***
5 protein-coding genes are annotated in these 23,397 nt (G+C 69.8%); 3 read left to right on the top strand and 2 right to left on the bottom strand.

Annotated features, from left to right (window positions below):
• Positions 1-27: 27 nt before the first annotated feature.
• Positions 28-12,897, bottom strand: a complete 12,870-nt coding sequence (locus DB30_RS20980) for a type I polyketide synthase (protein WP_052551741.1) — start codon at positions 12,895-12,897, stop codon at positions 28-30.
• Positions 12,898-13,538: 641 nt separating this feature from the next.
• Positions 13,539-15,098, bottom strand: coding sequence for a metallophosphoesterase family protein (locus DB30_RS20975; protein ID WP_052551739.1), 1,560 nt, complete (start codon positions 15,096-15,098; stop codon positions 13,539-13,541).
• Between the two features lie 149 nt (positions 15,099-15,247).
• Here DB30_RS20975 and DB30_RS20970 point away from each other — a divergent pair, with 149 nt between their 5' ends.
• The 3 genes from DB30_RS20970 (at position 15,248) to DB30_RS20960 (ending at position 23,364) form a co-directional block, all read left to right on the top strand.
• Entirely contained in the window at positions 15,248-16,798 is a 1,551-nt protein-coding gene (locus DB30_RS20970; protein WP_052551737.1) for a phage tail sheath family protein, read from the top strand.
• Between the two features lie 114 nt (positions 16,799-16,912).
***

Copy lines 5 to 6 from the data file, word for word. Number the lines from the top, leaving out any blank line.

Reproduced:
• Positions 12,898-13,538: 641 nt separating this feature from the next.
• Positions 13,539-15,098, bottom strand: coding sequence for a metallophosphoesterase family protein (locus DB30_RS20975; protein ID WP_052551739.1), 1,560 nt, complete (start codon positions 15,096-15,098; stop codon positions 13,539-13,541).